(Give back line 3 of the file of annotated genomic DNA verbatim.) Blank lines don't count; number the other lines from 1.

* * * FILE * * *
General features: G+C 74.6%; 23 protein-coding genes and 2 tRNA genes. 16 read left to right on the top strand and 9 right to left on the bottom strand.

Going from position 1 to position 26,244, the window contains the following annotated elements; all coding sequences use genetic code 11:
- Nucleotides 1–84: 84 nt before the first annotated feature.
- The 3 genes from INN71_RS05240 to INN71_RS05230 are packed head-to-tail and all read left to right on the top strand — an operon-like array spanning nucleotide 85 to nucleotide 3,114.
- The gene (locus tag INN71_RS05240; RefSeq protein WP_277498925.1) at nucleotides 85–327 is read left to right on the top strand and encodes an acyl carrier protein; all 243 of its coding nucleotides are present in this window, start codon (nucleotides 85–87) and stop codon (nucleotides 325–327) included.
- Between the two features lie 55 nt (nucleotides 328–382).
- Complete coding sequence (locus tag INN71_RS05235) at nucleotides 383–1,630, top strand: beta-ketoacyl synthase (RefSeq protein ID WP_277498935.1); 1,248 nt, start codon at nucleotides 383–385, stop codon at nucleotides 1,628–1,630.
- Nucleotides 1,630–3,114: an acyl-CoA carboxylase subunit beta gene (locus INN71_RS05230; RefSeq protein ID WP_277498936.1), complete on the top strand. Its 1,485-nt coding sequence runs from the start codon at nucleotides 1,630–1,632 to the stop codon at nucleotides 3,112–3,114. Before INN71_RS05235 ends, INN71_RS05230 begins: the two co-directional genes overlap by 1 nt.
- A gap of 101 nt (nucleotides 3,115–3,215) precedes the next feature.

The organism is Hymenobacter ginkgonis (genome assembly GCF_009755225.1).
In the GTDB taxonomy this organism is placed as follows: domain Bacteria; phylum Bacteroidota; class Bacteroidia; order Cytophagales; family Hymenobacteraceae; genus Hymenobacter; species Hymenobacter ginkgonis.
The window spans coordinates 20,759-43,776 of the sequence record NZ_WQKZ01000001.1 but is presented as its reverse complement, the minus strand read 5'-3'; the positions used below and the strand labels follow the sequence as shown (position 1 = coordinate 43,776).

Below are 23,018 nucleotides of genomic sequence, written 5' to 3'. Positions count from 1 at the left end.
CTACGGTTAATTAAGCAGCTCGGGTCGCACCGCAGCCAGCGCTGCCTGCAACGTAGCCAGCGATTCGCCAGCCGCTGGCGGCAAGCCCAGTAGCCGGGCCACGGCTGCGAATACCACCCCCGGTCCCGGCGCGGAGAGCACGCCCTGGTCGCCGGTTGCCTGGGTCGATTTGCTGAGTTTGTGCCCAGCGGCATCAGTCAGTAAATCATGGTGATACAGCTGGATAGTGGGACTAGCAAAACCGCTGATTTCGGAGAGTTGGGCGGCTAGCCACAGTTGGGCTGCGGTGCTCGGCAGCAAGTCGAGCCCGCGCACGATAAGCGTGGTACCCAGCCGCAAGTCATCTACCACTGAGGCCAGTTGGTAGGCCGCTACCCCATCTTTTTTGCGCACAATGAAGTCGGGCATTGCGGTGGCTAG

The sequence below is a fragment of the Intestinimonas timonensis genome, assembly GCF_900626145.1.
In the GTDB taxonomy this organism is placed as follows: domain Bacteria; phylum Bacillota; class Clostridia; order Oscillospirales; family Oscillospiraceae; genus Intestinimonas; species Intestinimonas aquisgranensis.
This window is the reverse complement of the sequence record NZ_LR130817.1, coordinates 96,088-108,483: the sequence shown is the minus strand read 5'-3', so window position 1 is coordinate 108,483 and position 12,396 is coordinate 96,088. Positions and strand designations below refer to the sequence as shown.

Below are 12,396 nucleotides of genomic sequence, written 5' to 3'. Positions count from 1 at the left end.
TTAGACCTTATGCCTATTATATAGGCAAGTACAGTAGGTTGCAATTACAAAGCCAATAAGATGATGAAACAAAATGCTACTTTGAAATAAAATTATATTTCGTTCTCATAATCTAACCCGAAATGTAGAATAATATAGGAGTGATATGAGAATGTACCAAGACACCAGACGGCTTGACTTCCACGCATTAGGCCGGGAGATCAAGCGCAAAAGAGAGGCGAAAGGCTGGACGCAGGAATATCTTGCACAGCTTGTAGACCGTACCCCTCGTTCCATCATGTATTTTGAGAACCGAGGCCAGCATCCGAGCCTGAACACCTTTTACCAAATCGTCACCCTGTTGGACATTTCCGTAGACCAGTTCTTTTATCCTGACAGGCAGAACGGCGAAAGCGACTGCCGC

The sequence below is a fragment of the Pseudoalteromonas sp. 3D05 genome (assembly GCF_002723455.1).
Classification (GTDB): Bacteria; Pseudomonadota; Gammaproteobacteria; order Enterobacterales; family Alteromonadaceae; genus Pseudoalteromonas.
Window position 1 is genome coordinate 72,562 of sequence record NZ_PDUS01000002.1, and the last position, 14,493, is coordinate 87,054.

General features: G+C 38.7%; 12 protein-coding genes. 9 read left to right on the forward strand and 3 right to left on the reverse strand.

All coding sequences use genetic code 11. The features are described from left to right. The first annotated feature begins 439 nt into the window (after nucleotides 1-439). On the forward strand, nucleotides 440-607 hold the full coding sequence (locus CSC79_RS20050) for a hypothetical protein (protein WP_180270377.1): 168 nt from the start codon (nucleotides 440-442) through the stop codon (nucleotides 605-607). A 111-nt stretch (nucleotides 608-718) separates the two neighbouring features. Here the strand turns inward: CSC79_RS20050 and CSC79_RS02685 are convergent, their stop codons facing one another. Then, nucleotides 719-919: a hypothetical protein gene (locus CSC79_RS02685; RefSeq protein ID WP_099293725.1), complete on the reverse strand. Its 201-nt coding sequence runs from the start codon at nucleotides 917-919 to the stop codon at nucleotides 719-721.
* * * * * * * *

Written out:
- Nucleotides 1–84: 84 nt before the first annotated feature.